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Feeding the World

Our World in Data’s article Yields vs. Land Use: How the Green Revolution enabled us to feed a growing population includes an excellent set of data. For example, thier data was used to produce the graph here, which includes the index relative to 1961 for land used for cereal (yellow), population (black), cereal yield (red), and cereal production (blue). Notice that as population has increased the land use for cereal production has remained flat, while cereal production has increased.

Most of our improvements in cereal production have arisen from improvements in yield. The average cereal yield has increased by 175 percent since 1961. Today, the world can produce almost three times as much cereal from a given area of land than it did in 1961. As we will explain below, this increase has been even more dramatic in particular regions.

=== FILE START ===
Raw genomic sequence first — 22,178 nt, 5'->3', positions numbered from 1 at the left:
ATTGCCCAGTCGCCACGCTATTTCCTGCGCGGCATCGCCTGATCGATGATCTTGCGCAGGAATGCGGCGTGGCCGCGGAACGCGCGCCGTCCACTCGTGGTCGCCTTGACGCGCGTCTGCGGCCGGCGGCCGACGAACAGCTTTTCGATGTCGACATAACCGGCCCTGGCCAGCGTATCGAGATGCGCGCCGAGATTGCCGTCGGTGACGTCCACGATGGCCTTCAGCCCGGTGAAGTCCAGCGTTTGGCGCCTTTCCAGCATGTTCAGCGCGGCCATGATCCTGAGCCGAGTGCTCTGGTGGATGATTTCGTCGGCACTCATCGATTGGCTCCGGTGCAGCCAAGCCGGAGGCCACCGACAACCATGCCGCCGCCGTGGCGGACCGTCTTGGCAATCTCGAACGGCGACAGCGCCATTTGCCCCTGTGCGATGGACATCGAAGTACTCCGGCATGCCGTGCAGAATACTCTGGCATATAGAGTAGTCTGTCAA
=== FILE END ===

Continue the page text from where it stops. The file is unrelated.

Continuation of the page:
Along with world data there is also regional data.  Almost all of the data is useful for linear regression and the article itself has interactive graphs for a QL course.  Note also that there is world grain data in the statistics projects section of this blog.

About Thomas J. Pfaff

Thomas J. Pfaff is a Professor of Mathematics at Ithaca College. He created this website because he believes that sustainability, ranging from climate change to social justice, should be included in all courses whenever possible.

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